In this PhD work, we have modelled the aforementioned millimeter sized micro-optical interconnect modules featured with optical beam fanout for every input channel and this for two distinct applications.

In a first application at the board-to-board interconnect level, our module can perform a selective optical signal broadcast when used in an optical fibre based reconfigurable optical interconnect multi-processor network. In this distributed shared memory multi-processor simulation environment, every processing node has the availability of a wavelength tuneable laser to emit its data optically via an optical fibre into the network. The optical fibres of all nodes are then gathered in a 2D fibre ribbon, which then leads to the input and output side of our selective optical broadcast module (SOB). In here, for every input channel, the optical data is splitted to a selected number of receiving processor nodes. The actual optical links can be reconfigured when the sending node laser is changed to emit at another colour. As every receiving node in the network is sensitive to a unique colour, changing the emitted colour thus results in establishing a new different optical link between other pairs of processing nodes.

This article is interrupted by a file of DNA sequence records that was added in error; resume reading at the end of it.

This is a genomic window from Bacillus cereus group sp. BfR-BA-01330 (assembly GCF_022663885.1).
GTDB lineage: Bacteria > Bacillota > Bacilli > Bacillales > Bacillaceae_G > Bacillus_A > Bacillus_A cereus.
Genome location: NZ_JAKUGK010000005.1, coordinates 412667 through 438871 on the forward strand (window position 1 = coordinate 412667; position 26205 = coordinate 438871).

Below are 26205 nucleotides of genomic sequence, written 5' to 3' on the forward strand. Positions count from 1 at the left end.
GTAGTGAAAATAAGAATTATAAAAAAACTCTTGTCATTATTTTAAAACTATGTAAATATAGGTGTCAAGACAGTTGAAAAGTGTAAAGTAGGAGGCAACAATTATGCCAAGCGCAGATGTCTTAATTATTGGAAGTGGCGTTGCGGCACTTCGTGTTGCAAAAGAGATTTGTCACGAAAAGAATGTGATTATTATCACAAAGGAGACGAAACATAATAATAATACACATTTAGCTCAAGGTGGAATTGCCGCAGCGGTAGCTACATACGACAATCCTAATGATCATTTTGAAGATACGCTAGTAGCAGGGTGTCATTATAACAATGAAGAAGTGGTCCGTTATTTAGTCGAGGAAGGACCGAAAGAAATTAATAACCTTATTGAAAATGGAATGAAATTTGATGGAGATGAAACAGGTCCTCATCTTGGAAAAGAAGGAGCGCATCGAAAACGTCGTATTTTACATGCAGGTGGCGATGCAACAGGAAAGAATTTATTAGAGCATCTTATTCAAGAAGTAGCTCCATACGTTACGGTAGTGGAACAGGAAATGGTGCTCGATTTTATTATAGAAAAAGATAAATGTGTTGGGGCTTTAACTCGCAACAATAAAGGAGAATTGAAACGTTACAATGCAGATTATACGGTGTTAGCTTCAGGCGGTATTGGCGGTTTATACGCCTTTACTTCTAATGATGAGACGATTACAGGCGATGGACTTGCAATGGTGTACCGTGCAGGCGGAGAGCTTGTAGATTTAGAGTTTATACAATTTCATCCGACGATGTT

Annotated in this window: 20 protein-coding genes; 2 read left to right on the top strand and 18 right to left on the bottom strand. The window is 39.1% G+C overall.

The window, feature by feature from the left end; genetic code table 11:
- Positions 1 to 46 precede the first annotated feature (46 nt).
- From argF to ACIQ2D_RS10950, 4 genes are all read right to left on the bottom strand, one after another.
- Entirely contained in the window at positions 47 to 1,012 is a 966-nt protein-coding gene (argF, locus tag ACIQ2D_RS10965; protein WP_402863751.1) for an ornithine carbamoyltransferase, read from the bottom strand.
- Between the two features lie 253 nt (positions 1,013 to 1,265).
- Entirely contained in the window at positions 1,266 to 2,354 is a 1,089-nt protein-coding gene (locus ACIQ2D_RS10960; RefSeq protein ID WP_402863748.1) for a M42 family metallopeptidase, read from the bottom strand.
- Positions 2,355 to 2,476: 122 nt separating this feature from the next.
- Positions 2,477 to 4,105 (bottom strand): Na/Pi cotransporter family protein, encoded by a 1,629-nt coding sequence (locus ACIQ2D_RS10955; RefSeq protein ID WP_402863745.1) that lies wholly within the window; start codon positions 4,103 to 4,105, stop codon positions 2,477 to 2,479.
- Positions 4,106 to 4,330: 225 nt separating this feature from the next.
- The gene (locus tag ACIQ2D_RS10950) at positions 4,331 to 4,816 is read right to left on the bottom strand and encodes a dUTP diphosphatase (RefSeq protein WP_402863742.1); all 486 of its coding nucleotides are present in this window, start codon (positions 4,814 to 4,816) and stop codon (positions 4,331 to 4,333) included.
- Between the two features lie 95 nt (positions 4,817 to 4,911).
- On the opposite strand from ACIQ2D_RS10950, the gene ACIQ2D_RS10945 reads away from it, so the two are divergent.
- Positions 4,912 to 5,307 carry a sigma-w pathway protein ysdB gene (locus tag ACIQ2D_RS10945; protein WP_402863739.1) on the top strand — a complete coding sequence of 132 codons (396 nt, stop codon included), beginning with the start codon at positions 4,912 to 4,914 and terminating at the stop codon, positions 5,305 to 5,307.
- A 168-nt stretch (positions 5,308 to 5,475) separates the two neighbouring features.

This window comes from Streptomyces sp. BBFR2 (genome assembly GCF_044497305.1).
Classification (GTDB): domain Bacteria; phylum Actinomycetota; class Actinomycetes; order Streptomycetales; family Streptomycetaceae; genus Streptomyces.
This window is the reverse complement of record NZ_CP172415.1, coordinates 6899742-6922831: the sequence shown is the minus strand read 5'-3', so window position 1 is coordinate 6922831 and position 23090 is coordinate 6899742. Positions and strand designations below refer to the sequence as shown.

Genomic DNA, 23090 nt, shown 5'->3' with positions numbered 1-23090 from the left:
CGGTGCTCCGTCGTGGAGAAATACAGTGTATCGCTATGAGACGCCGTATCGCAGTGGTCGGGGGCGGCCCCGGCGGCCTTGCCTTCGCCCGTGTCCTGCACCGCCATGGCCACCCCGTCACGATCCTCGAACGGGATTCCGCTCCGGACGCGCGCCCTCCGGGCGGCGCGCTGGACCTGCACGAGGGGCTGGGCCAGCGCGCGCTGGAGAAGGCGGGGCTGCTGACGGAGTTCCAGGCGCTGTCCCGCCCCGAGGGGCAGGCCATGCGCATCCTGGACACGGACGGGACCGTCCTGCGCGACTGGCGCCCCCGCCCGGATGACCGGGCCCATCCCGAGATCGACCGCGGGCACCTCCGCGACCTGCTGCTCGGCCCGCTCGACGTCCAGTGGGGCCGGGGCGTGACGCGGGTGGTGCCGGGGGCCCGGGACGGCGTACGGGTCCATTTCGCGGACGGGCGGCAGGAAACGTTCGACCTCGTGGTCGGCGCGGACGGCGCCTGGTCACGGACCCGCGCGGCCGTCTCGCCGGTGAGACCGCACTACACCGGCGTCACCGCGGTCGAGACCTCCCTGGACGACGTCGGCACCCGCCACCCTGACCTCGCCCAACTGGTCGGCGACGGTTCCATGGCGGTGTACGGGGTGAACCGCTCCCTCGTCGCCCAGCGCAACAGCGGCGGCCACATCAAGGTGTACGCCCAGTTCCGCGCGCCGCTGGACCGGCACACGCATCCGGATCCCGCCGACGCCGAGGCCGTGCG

Fellow researchers at the department have shown in architectural simulations that significant program execution speed-ups can be obtained with reconfigurable optical interconnects in DSM networks, even when taking into account the limited fanout count in our SOB module (due to dimensional modelling restrictions), the limited number of available wavelength channels (colours) per node and the limited wavelength tuning speed of the micro-lasers (in the order of 100 microseconds).